US stocks were lower on Wednesday morning as investors eyed the prospects for the debt ceiling agreement in an expected vote later in the House of Representatives. Meanwhile, China's economic woes put pressure on world markets.
The S&P 500 (^GSPC) fell 0.52%, while the Dow Jones Industrial Average (^DJI) fell 0.69%, or more than 200 points. The tech-heavy Nasdaq Composite (^IXIC) is down 0.13% as of 10:06am ET.
US bond yields weakened as investors worried about the potential impact of the debt ceiling agreement and braced for the release of new jobs data. The benchmark 10-year government bond yield fell to 3.68%. The two-year bond yield fell to 4.4%, while the 30-year bond yield fell to 3.9%.
The debt ceiling agreement negotiated by President Joe Biden and House Speaker Kevin McCarthy passed its first major test on Tuesday when it received approval from the Republican-led House Committee, despite opposition from hardliners. This cleared the way for the deal to be negotiated in the House of Representatives on Wednesday.
Time is running out as Congress must scramble to pass the deal to avoid a catastrophic default by June 5. On this so-called X-date, the US will run out of money to pay its bills, Treasury Secretary Janet Yellen has warned.
The hawkish comments from Federal Reserve officials presented a headwind for Wall Street. Thomas Barkin, President of the Federal Reserve Bank of Richmond, said at an event Tuesday at the National Association for Business Economics he was looking for signs of a slowdown in the economy Demand to be confident that inflation will ease.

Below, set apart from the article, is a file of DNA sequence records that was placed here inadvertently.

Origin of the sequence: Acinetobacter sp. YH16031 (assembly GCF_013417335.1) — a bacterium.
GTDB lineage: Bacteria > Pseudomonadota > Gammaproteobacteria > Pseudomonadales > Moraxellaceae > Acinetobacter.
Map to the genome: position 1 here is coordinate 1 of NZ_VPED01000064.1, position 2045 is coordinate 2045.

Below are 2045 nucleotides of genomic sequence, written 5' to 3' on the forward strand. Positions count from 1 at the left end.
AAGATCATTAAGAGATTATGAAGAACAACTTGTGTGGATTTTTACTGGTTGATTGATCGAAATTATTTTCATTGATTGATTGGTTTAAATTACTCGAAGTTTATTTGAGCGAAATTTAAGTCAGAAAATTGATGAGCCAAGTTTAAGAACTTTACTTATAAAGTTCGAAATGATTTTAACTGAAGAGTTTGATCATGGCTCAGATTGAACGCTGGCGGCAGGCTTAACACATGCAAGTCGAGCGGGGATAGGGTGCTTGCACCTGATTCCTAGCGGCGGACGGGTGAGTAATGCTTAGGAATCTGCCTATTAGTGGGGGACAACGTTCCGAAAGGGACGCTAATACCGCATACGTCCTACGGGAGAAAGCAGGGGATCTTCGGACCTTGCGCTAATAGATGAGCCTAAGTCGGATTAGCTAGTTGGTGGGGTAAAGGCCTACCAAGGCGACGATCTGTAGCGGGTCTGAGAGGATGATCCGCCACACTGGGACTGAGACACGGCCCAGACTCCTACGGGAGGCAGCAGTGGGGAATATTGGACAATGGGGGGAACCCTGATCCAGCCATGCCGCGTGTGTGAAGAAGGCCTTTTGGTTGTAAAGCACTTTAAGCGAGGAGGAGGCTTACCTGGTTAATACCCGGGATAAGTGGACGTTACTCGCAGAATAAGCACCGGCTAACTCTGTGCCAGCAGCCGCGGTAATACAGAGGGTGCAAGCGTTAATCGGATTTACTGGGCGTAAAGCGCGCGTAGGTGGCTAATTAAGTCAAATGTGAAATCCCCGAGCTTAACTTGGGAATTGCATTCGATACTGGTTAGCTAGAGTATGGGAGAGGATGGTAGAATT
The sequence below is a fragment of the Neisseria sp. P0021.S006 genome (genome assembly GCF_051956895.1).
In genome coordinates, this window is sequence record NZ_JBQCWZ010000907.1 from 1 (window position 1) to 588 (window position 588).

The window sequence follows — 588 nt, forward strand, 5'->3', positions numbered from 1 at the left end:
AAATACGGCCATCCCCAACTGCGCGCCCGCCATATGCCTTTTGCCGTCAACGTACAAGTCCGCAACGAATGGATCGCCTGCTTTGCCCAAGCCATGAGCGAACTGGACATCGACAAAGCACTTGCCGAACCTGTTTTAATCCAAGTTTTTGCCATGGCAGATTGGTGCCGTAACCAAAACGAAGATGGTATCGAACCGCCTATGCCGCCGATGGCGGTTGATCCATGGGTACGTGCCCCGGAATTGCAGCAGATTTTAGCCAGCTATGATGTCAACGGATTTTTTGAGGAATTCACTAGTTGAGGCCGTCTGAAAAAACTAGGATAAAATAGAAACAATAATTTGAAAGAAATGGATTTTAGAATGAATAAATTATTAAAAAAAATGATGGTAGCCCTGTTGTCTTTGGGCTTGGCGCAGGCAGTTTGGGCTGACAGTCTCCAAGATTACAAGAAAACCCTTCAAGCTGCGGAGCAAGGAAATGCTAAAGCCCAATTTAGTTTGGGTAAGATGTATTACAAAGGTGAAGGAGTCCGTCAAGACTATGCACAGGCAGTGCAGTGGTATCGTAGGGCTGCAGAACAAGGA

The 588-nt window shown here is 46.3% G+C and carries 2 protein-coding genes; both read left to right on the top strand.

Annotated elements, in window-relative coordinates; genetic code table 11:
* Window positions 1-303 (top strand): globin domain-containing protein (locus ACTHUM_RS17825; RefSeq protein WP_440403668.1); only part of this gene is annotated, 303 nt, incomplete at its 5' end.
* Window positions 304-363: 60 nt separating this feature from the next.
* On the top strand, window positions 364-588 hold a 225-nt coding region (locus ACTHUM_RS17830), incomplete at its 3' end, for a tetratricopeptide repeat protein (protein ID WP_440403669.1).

Meanwhile, in an interview with the Financial Times published Wednesday, Loretta Mester, president of the Federal Reserve Bank of Cleveland, said she sees no “compelling reason” to delay rate hikes under the debt ceiling agreement.
Fed officials Patrick Harker, Susan Collins and Michelle Bowman are expected to speak publicly later on Wednesday.
Given the latest economic data, markets are pricing in a 25 basis point rate hike by the Fed at the June 13-14 policymakers' meeting.
Elsewhere, factory activity in China slumped to its weakest for the second straight month, in another sign that the post-pandemic economic recovery is losing momentum. Asian markets slumped after the data was released.
Wednesday's economic report brought the latest information on the number of vacancies. According to data from the US Bureau of Labor Statistics, the number of job vacancies in the US rose slightly to 10.1 million. Economists polled by Bloomberg had expected 9.4 million opens.
On the real estate front, mortgage demand fell to its lowest level since March, while refinancing activity also eased to another low, Wednesday's MBA data showed.
In US equities, the rise in AI-related stocks lost momentum after enthusiasm for the technology helped boost the Nasdaq 100 Index (^NDX) on Tuesday. ChargePoint Holdings, Inc. (CHPT) shares were lower, while C3.ai, Inc. (AI) slumped more than 6% on Wednesday.
On an individual stock basis, SoFi Technologies, Inc. (SOFI) stock rose more than 4% amid the debt cap agreement. The bill would reintroduce state student loan repayments, which would benefit the online personal finance company.
HP Inc. (HPQ) shares fell more than 5% after the computing giant on Tuesday announced better-than-expected quarterly earnings but sales fell more than analysts estimated.
Dani Romero is a reporter for Yahoo Finance. Follow her on Twitter @daniromerotv
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